Sometimes I just spend an evening browsing the various forums to read posts from other beginners or the conversations people have in general about fiber arts, like how to dye yarn, and I’ve learned a lot that way. Ravelry is a very positive community overall which helps a beginner feel encouraged to keep going and try new things.
Mostly I use Ravelry to keep track of patterns I want to try and the progress I’ve made on projects I have on the go, but now that I’m more confident in my skills I’m participating in my groups more and I’ve joined my first CAL. You can see my public Ravelry projects here.
Through Ravelry and the crochet community in general I’ve also discovered other bloggers to follow. My favorites so far are All About Ami, Amigurumi To Go, Crochet Spot, and PlanetJune. Check them out!
3. You’re A Hooker Now. Get it? Get it??
Knitters and crocheters are not all rocking chair grannies with a lot of cats and a shotgun within easy reach. (I’m sure some are.) In fact, a fair amount of men are involved in the fiber arts community too.
The community has a great sense of humor. For some reason I didn’t really expect that—I’m not sure why. Be prepared to encounter more innuendo in your travels. You’ve just become a hooker; your balls are bigger than your spouse’s; sex might actually mean buying yarn (stash enhancement experience); a man sock doesn’t go on his foot, and so on. You might be surprised at what turns up in what you thought was an innocent Google search for baby beanies. Most of it will still be safe for work. (I said most!) Yes, some people really do crochet penis warmers. It’s all in good fun and can result in some great laughs about protecting important stuff from frostbite. >.>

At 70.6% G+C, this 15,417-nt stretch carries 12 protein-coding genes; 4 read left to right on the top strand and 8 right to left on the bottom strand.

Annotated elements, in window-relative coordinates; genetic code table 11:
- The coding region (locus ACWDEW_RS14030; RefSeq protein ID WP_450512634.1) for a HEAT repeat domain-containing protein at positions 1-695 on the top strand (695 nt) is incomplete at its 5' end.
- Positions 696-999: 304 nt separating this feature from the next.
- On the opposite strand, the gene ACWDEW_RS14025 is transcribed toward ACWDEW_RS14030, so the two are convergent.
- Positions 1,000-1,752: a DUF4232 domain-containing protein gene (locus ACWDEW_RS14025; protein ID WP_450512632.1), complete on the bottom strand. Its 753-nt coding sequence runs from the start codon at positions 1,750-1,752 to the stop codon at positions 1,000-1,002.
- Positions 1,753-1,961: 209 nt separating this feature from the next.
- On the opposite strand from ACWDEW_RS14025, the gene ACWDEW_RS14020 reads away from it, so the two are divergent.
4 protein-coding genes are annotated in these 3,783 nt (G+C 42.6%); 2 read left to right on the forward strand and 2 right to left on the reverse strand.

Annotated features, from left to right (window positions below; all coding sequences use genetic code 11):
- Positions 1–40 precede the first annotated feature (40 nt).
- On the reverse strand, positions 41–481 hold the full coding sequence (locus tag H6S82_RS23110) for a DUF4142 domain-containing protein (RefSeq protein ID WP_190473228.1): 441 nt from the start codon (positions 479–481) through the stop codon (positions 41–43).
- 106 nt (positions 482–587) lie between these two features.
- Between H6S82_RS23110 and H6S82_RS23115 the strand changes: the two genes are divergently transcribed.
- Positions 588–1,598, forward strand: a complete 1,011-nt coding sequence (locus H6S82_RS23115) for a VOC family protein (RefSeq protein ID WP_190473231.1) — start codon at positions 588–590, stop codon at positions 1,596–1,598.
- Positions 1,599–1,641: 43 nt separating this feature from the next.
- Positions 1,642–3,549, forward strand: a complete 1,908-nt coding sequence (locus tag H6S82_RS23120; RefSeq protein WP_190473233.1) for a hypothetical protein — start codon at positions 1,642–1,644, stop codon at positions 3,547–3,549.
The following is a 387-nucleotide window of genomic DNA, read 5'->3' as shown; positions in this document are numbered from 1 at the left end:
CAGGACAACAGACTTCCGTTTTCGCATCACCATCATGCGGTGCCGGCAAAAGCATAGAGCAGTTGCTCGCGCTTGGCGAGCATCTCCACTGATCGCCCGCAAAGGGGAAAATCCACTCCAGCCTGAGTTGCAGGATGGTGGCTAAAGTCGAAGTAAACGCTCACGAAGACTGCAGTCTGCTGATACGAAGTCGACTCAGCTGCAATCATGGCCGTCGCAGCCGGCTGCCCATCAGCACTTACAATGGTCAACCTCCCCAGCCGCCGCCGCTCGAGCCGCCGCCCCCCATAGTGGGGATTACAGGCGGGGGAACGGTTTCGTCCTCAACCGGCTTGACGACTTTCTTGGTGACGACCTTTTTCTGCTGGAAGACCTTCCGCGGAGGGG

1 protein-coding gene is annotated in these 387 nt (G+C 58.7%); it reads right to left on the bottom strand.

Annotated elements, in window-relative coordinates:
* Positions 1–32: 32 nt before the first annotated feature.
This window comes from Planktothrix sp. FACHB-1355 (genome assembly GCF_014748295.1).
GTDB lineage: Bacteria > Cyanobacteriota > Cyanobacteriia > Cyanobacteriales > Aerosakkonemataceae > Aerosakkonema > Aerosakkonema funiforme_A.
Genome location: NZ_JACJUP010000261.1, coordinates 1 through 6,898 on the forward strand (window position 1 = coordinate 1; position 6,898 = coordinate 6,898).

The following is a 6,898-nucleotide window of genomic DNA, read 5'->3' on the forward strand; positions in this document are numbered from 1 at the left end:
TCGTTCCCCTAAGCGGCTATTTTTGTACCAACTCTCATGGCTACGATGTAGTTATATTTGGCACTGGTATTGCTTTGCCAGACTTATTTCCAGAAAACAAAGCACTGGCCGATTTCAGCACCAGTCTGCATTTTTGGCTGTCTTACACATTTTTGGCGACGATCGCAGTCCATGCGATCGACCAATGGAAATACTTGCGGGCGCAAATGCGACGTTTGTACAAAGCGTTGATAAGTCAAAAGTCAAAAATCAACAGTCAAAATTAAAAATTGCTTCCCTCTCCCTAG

4. You’re Going to Need a Kit
I got into crochet because my mom bought me a “Jolly Santa” crochet kit for Christmas as a stocking stuffer. It came with enough yarn for that pattern plus a plastic 3mm hook. When that kit proved too challenging for me to do as a beginner, she then gave me a plastic 7mm hook and some leftover yarn. I took to the internet to find tutorials, and here we are.
But when I say you’re going to need a kit, I don’t mean a pattern prepackaged with yarn and hook. That kind of kit was honestly nothing more than a gateway drug! Very quickly I found myself collecting patterns I wanted to do, then making numerous trips to craft stores to buy supplies. Then I collected more patterns and found that what I had on hand wasn’t suitable, or I was struggling because I didn’t have a certain thing, so I made more trips to the store.